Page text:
September 17, 2018

USTR Finalizes the $200 Billion Chinese Tariff List. What Made the Cut?

Casie Daugherty

As anticipated, the U.S. announced this afternoon that it would implement a list of approximately $200 billion in Chinese imports. The list contains around 5,745 full or partial tariff lines (out of the original 6,031).

There was some hope last week that discussions around restarting high level trade talks between the U.S. and China could delay the implementation of those tariffs, but the Administration, particularly President Trump, seemed to reject that notion over the weekend. Additionally, before the list was announced, NEC Director Larry Kudlow said that Chinese economic reform efforts were “moving in the wrong direction,” indicating perhaps that the Administration’s leverage was not producing the desired effects, and they felt that doubling down might work.

With the implementation of this list, which will come September 24, the U.S. has now levied tariffs against $250 billion in Chinese products. That is almost half of the $505 billion in Chinese products that were imported into the U.S. in 2017. The only bright spot in the Administration’s announcement was that the tariffs would start out at 10% but would increase to 25% on January 1, 2019.  This coincides with the original USTR announcement had reflected the 10% number, but a follow-up notice that pushed back the comment period referenced the 25% rate.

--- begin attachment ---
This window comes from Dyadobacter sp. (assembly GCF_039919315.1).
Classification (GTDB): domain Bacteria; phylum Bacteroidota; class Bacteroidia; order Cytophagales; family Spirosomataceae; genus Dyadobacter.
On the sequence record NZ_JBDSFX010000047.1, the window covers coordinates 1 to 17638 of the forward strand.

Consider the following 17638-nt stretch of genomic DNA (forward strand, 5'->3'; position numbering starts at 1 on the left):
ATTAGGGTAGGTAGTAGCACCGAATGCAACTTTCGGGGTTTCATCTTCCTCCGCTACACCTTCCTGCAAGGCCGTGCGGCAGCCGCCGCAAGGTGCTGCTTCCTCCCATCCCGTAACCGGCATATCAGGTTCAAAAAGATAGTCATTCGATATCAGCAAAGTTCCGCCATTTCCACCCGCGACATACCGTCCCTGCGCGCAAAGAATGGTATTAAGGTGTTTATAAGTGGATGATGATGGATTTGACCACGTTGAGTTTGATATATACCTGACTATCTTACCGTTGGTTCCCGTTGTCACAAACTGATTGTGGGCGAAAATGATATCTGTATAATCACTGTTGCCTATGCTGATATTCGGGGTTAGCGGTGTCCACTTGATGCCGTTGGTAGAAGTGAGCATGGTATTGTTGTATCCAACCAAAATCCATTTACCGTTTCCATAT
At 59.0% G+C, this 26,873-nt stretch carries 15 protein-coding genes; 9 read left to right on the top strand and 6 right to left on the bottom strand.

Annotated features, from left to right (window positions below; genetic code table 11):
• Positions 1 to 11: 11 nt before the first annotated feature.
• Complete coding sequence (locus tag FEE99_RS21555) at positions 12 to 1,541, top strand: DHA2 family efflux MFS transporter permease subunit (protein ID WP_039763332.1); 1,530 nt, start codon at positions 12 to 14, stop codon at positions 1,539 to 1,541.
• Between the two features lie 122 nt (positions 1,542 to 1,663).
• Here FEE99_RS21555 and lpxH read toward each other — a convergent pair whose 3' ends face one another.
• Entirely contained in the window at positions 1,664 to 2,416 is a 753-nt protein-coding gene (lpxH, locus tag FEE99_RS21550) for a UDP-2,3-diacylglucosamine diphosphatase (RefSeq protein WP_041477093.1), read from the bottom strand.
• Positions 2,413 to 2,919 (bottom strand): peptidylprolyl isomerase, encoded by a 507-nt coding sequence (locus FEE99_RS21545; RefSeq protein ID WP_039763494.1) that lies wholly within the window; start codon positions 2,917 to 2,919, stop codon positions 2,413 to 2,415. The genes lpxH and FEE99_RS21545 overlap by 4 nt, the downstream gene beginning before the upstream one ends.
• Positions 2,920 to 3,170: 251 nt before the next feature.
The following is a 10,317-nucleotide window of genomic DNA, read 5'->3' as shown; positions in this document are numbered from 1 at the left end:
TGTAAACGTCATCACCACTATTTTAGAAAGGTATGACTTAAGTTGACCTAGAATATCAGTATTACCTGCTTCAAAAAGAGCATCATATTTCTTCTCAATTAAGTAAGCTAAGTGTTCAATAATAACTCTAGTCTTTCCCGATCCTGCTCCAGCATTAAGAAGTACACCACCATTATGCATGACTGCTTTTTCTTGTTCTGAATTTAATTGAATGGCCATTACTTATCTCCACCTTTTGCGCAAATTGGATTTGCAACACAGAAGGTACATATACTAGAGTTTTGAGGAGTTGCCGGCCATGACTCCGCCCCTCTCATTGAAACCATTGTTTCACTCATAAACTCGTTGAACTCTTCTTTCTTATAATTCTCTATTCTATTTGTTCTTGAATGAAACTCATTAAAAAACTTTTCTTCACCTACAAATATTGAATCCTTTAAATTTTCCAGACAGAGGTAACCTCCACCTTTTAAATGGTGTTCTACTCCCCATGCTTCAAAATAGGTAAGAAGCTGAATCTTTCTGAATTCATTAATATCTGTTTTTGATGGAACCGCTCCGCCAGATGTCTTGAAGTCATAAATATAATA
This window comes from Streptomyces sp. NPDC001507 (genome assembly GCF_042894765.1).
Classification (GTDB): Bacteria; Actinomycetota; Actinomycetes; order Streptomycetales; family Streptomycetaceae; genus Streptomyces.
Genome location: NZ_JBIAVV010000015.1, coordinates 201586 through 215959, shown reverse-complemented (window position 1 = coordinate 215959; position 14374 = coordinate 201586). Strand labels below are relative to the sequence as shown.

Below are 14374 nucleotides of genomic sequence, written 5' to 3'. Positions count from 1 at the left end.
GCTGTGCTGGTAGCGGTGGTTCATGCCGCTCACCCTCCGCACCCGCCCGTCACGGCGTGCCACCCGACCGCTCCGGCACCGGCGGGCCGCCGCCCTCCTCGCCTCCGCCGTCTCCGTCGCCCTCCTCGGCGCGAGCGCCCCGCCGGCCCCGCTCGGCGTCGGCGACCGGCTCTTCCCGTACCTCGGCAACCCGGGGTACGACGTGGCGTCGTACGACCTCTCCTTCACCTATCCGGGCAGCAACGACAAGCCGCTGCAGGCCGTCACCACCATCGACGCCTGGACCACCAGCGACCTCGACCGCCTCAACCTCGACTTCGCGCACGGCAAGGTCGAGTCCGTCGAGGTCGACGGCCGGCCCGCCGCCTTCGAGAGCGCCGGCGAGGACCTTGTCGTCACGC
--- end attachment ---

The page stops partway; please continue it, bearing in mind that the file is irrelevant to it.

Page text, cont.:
USTR’s final list contains 11 tariff lines that have 10-digit product exemptions, which can be found at the end of their list, and includes items such as child safety seats, highchairs, play yards for children, and infant walkers. Additionally, there were several hundred products pulled from the list entirely. We have put compiled the list of products that have been removed from the final list, which can be found here.

President Trump’s statement also says that if China retaliates, the U.S. would pursue a $267 billion list, meaning that virtually every product imported into the U.S. from China would have tariffs levied against it. China is expected to retaliate with $60 billion in tariffs on 5207 tariff lines, at rates of between 5% and 25% (for those lists, please refer to our August 3 update).


Casie Daugherty

Casie helps to lead the firm’s trade practice, where she covers client needs in relation to NAFTA, tariff action, CFIUS, and other trade-related actions.